Republican Marco Rubio talks with a supporter after voting in the primary election in West Miami, Florida, Tuesday, Aug. 24, 2010.
We now know the official general-election contenders for the Senate seat from Florida.
On the Democratic side, Rep. Kendrick Meek has soundly beaten billionaire real estate investor Jeff Greene. Meek had about 54 percent of the vote with about half the votes counted.
The outcome wasn't really a surprise since recent polls showed Meek surging. Meek makes history by becoming the first African American to win a nomination in a statewide race in Florida.
On the Republican side in even less of a surprise, Marco Rubio won the nomination with about 84 percent of the vote. A Cuban American and former Florida speaker of the house is popular with members of the Tea Party movement.
The wins by Meek and Rubio set up a three-way Senate race with the third candidate, the popular Gov. Charlie Crist who bolted from the Republican Party earlier this year to run as an independent when the polls strongly indicated that he couldn't beat Rubio.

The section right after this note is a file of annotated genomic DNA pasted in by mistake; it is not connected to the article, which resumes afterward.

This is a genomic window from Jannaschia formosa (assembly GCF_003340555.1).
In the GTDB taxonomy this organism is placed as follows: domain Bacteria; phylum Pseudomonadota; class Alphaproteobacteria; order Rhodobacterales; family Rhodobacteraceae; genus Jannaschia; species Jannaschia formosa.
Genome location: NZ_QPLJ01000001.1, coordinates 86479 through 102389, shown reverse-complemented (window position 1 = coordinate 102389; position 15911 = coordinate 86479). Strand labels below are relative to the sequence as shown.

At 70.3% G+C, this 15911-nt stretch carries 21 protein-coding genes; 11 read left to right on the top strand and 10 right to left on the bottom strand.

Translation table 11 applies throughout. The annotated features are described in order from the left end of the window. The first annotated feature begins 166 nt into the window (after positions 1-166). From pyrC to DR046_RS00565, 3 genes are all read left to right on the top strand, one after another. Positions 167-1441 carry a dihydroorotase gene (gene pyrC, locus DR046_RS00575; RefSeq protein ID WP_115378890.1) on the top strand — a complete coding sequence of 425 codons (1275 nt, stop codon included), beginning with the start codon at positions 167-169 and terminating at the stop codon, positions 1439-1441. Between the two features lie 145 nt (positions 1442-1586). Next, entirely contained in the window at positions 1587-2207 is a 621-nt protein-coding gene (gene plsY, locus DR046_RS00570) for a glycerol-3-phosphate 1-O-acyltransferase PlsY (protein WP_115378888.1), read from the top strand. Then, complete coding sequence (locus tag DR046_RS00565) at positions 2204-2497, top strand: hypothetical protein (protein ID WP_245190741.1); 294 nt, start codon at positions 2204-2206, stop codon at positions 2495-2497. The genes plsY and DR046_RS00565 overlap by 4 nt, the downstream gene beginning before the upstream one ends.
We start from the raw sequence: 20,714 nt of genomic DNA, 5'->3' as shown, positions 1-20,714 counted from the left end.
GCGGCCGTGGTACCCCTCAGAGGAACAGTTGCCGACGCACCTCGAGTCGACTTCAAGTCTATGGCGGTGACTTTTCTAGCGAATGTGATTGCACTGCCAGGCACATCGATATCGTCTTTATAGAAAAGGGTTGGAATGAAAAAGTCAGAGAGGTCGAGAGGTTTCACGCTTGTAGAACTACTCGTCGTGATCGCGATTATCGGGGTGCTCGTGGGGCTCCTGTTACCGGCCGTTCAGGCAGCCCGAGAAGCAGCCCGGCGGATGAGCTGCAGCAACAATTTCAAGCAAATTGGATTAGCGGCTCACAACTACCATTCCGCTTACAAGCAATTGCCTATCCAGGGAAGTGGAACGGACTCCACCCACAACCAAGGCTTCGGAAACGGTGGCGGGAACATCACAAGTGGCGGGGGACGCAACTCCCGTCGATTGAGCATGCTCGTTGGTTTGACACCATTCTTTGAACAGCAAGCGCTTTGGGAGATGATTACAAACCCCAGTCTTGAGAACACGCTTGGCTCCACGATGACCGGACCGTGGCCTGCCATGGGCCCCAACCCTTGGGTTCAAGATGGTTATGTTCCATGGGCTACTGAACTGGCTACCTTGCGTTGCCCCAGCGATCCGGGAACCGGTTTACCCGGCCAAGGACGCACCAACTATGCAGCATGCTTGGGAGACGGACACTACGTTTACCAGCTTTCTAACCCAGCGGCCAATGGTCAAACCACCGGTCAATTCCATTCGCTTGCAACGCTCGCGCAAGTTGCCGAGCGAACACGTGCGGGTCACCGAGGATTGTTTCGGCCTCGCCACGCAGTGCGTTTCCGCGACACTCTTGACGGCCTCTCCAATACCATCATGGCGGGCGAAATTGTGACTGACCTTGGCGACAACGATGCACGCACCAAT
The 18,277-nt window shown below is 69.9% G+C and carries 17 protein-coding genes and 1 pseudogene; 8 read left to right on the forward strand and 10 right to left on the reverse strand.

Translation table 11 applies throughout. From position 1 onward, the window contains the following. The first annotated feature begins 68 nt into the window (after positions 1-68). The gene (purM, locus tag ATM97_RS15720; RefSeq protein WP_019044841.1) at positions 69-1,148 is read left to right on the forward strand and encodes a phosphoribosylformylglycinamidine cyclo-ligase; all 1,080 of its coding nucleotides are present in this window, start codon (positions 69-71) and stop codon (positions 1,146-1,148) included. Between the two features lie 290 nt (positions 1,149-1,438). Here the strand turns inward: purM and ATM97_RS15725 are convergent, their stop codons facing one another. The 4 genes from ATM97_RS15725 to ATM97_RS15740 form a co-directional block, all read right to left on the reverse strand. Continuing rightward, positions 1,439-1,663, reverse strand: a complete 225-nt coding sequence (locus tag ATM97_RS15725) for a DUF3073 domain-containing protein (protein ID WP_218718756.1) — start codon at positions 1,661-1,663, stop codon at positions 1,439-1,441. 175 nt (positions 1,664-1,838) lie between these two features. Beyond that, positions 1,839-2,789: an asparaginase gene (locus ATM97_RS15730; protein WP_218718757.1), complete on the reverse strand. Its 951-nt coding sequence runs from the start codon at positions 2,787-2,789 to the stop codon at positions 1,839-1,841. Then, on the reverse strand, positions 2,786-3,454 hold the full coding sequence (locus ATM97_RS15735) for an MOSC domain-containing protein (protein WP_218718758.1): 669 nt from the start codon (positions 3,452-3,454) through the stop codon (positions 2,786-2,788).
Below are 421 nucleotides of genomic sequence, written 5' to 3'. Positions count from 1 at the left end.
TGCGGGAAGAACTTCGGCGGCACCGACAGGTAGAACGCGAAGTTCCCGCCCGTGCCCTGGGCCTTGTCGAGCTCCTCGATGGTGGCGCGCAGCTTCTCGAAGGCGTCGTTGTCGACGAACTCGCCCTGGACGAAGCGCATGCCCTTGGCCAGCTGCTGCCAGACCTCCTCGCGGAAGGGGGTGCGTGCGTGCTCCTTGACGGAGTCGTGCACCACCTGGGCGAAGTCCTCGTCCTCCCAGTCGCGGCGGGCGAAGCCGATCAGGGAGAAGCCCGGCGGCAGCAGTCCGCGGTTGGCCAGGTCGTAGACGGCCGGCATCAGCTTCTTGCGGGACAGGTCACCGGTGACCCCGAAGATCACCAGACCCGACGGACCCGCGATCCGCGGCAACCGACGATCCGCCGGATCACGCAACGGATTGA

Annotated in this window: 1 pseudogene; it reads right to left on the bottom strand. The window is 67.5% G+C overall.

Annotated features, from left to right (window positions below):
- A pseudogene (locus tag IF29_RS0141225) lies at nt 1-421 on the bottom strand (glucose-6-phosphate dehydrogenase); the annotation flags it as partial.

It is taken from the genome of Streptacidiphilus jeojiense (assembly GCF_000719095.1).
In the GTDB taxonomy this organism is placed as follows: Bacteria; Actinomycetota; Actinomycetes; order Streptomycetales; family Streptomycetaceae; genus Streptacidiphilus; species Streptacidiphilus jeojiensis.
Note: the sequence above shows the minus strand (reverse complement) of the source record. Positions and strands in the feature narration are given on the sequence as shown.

Both Rubio and Crist have raised significantly more money than Meek which is important since campaigning statewide in Florida requires a significant air war of TV and radio ads.
Also, Meek is a Washington Democrat at a time when voters are taking their anger out on same.
Meek got significant help from former President Bill Clinton to win the Democratic primary.
But while Clinton's help was important in a primary election to help Meek get the party faithful out, the former president's help in the general election would likely not be decisive.
To some degree, it could even hurt Meek with the independent voters he needs to win over to have a chance to win the Senate seat.
So the conventional wisdom is that Meek has quite the uphill battle.
He could benefit however if the anti-Democratic votes winds up splitting between Crist and Rubio.